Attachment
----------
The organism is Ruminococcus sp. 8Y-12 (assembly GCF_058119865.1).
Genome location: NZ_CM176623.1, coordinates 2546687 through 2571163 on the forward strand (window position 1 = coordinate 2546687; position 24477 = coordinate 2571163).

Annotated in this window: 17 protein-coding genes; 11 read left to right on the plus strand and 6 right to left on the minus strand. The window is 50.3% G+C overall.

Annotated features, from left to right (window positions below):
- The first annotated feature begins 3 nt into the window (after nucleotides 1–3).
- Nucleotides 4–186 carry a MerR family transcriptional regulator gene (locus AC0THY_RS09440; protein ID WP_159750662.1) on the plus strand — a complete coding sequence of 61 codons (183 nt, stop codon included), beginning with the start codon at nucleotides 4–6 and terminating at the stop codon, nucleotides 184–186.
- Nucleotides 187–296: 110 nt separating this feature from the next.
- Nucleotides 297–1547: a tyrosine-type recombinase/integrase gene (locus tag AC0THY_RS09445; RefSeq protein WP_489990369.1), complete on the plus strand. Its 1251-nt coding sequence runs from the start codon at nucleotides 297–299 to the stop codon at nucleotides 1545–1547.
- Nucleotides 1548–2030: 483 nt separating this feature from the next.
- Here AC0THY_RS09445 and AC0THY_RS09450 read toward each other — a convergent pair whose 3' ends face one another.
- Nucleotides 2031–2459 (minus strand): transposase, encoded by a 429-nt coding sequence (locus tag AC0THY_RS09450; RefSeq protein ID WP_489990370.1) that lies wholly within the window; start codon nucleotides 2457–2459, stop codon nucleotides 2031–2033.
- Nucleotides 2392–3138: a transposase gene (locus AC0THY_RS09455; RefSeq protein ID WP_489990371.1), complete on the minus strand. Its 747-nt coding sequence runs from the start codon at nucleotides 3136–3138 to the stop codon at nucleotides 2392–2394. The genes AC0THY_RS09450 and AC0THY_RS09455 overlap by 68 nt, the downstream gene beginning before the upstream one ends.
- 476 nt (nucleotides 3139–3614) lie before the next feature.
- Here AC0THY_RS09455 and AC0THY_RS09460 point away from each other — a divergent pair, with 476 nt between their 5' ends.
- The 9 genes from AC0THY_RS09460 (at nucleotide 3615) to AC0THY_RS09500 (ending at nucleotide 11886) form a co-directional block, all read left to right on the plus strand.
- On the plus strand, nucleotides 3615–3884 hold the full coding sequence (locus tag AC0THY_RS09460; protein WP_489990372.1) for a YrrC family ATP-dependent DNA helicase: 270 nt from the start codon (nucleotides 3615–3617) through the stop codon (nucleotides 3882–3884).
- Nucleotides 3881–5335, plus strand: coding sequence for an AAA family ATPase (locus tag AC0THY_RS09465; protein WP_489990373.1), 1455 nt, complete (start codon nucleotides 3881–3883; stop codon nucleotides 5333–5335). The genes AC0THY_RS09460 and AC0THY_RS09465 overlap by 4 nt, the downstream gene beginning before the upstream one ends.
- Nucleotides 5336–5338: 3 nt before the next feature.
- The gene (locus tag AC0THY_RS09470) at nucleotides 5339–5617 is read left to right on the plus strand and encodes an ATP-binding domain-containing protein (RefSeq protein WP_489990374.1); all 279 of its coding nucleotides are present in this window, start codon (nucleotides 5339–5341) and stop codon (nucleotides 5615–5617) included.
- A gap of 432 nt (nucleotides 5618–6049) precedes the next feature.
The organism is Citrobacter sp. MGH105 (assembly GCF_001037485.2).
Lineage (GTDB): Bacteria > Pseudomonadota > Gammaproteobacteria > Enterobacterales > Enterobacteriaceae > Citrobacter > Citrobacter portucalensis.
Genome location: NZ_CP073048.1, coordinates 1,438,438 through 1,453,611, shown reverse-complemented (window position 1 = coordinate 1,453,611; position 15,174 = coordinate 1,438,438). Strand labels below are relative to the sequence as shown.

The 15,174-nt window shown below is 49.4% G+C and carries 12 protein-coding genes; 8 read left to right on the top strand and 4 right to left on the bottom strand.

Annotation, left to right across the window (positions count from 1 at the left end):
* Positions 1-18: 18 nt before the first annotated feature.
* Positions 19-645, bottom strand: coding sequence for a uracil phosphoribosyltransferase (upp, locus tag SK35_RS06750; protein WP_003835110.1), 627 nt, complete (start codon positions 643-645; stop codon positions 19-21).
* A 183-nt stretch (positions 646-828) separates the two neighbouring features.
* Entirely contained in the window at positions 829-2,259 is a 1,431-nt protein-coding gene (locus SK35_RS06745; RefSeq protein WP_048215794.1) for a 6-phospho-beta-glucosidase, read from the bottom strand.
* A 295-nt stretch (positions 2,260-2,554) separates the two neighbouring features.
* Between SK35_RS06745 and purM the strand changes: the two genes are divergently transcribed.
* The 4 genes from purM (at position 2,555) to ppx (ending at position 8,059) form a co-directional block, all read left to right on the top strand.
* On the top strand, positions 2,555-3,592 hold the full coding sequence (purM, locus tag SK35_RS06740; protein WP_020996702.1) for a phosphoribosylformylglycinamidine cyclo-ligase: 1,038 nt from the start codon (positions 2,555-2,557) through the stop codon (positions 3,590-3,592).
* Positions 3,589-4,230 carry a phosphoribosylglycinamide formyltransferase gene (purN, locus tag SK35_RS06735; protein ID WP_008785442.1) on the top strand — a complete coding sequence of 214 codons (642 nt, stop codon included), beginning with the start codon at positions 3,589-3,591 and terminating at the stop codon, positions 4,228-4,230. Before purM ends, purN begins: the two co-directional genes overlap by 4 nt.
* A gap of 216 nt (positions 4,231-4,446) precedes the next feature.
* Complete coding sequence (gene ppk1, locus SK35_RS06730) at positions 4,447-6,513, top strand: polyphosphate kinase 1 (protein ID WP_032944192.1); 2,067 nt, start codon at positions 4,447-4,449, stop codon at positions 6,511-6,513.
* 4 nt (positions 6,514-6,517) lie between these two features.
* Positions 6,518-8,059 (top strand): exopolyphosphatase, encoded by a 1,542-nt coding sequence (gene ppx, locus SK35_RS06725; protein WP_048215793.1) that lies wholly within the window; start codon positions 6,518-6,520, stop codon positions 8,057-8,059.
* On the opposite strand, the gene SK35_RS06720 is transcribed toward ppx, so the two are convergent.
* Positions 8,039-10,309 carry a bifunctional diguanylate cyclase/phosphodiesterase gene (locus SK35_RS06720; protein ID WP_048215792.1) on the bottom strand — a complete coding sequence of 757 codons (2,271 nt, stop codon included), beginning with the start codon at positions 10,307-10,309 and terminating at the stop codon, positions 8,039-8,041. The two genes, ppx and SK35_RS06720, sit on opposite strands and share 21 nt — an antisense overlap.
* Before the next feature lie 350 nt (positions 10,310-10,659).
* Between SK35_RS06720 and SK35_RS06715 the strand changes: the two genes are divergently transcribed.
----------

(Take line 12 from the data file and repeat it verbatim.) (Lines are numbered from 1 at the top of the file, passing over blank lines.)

- Nucleotides 2392–3138: a transposase gene (locus AC0THY_RS09455; RefSeq protein ID WP_489990371.1), complete on the minus strand. Its 747-nt coding sequence runs from the start codon at nucleotides 3136–3138 to the stop codon at nucleotides 2392–2394. The genes AC0THY_RS09450 and AC0THY_RS09455 overlap by 68 nt, the downstream gene beginning before the upstream one ends.